It’s been a long time since I have played video games in an eSports competition environment. The early/mid-1990’s to be exact, and it was time for me to go find out how much it has evolved. The event took place at Rutgers University in the student center located in New Brunswick, NJ on December 4th, 2016. From what I gathered by talking to others at the eSports competition, this particular venue was one of the biggest and had more room then some were accustomed to. A few people who were participating stated that most places that hold these types of events are packed asses-to-elbows tight.
While the event was properly spaced out and there was no rubbing of body odor between players (thankfully), I still have one complaint. The cabling in the event rooms could have been handled and maintained a little better. There were ethernet and power cords running all over the floor and tripping could have been a major hazard. Even I almost tripped over an ethernet cable that was running to the live-streaming area. This probably could have been avoided if the University provided the event team with cable runners or proper mats to place over the longer cable runs. A relatively minor complaint though, truth be told.
The lineup of games went pretty deep. I thought I was going to watch a Super Smash Brothers 4 tournament and to my surprise, Overwatch, DOTA 2 (Defense of the Ancients), LoL (League of Legends), and Pokemon Sun and Moon were also included. While each of the eSports competitions had an awesome turnout, I had to keep my focus on Smash Brothers since a good friend of mine was competing (for those of you in the SSB4 community may know him as Aww8Badges, or Badges for short). All the Smash players at the event were down to play friendly matches with anyone (including me), and very welcoming of casual players.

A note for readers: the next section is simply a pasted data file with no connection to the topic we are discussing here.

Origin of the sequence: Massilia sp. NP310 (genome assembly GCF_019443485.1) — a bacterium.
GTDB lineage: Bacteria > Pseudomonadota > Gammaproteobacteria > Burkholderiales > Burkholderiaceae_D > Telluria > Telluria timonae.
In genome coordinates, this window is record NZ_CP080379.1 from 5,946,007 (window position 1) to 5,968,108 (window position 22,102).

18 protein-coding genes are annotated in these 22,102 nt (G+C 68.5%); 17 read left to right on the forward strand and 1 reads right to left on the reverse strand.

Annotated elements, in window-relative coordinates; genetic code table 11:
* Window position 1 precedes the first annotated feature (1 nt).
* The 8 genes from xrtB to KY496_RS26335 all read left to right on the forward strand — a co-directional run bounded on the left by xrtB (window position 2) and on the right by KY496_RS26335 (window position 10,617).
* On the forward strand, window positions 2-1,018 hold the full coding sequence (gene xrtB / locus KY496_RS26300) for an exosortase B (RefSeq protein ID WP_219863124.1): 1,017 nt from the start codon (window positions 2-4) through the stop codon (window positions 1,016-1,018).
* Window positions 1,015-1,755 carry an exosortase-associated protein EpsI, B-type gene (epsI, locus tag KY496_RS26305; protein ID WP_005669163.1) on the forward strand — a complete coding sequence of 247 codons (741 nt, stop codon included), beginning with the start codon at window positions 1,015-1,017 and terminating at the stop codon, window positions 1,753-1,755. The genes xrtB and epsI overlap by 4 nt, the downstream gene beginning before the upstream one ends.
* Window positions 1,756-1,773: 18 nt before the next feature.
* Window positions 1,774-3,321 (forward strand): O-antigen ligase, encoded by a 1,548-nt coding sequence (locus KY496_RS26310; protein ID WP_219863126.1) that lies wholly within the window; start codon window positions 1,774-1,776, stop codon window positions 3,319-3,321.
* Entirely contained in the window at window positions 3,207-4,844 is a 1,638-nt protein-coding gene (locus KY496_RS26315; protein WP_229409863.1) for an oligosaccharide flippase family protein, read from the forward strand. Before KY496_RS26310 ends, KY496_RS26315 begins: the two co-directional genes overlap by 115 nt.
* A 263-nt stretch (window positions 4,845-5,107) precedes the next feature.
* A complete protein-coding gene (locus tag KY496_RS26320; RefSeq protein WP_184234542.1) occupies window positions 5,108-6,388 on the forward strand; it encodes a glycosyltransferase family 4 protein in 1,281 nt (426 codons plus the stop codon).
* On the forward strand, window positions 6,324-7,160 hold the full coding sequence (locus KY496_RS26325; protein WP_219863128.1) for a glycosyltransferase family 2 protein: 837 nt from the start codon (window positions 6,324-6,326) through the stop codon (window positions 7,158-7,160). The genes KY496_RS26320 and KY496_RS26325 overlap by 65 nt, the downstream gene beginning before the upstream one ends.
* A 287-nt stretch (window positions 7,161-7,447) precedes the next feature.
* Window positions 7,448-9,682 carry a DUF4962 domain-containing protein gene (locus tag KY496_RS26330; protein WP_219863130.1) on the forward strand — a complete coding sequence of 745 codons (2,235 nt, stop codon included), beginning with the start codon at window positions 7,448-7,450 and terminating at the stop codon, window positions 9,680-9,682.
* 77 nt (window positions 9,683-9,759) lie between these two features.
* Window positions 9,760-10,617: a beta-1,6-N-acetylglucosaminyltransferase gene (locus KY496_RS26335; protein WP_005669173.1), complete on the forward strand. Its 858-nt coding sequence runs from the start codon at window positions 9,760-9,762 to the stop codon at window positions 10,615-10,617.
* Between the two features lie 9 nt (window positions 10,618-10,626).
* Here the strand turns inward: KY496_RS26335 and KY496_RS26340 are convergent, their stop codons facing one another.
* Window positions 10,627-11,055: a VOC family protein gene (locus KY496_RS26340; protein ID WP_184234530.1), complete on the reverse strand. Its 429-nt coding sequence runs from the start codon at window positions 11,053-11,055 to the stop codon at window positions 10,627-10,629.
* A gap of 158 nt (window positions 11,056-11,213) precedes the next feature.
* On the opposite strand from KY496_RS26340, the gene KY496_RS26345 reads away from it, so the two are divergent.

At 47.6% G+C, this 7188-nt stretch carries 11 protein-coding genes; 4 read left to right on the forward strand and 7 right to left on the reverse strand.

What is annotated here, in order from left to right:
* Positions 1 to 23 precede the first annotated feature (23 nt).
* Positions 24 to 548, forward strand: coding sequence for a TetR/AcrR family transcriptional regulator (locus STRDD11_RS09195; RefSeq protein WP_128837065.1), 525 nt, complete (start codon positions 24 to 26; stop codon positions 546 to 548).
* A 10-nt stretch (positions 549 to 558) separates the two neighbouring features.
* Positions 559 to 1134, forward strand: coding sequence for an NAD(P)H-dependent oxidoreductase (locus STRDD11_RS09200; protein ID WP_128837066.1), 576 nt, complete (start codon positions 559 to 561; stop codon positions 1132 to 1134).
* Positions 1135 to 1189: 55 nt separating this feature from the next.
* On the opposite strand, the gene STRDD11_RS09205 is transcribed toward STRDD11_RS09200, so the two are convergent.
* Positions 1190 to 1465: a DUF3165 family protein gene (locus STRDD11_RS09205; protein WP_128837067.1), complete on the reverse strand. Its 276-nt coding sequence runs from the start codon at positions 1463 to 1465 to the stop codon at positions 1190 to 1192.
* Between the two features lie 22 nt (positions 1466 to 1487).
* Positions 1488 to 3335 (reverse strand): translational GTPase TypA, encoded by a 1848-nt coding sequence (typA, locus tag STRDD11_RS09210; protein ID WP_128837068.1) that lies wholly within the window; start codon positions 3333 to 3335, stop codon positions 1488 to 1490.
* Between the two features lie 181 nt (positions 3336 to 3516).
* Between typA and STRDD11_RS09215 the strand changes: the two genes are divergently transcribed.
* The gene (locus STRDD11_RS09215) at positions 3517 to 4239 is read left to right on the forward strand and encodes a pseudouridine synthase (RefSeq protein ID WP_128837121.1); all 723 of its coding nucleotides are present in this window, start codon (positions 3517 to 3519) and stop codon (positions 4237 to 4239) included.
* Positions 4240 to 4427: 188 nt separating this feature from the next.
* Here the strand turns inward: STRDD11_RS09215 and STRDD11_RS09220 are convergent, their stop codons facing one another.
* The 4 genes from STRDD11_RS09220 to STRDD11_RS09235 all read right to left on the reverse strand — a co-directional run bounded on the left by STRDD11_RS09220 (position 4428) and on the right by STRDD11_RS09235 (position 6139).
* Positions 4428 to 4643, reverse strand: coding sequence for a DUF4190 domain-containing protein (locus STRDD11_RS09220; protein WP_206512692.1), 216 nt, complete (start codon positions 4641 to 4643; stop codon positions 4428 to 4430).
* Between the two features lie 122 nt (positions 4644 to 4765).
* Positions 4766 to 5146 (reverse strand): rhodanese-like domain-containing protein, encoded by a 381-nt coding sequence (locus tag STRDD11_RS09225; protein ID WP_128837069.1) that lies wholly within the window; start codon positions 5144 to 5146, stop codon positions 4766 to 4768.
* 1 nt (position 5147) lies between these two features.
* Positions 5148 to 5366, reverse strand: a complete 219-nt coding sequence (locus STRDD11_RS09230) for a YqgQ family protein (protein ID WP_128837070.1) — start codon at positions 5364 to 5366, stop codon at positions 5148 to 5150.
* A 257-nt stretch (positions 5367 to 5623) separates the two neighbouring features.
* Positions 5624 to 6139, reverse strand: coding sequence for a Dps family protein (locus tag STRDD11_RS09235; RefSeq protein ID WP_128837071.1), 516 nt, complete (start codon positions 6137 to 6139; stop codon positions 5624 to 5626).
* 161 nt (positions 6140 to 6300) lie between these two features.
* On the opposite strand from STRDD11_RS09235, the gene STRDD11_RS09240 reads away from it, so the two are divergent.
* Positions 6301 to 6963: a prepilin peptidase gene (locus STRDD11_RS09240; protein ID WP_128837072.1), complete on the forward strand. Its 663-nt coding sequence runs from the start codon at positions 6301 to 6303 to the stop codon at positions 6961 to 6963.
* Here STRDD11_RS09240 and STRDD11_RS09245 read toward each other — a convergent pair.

I played a few friendlies here and there but I felt more comfortable sitting back and watching since this was my first competition since being a 10-year-old kid. It was nice to see how inviting the community was and how well some of the players knew each other just from other competitions. Being comfortable in this environment was a concern for me as I am not a big fan of over-competitive sports/teams/groups where they ride, yell, make-fun-of, etc people who are “not as good” as the rest of the group. Again, that was not the feeling I got from this event.
I watched Badges work his way through the “pool” or group round of competition and into the Round of 16. The players in this tournament were not only very talented, but their sportsmanship really stood out. None of them seemed to get upset or argue when losing and gave the winner a fist bump and said good game before moving on. The players showed the utmost respect for each other whether they won or lost.
There were a few vendors present as well. Most of them left before I could get a business card or talk with them, but the few I did stop by were very pleasant and offered some pretty awesome stuff. The first booth I visited was VainGlory, a League of Legends type game for mobile devices. The people at the booth were extremely nice and hooked me up with a free t-shirt and stickers. I’m not sure of the game is a fit for me, but it looks great visually and they even let me check it out on their cell phones. Another booth I stopped by was hosted by a young woman named Corey who was creating flash animations on the fly and selling some of her artwork, while her R.O.B was giving out business cards.
In the end it was a cool event, one I’d definitely return to. Kudos goes out to Action John, his team, and the people at Master Hand Gaming for setting up the event and streaming it live. I hope that Rutgers starts to understand how big the eSports competition scene is becoming and starts funding the community. If they host another Smash tournament, I plan to enter my name and compete next time. Even if I come in dead last, there will be a bunch of others to give me pointers instead of taunting me.
Featured Image Source: RutgersEsports Twitter all other images taken by Nerd Caster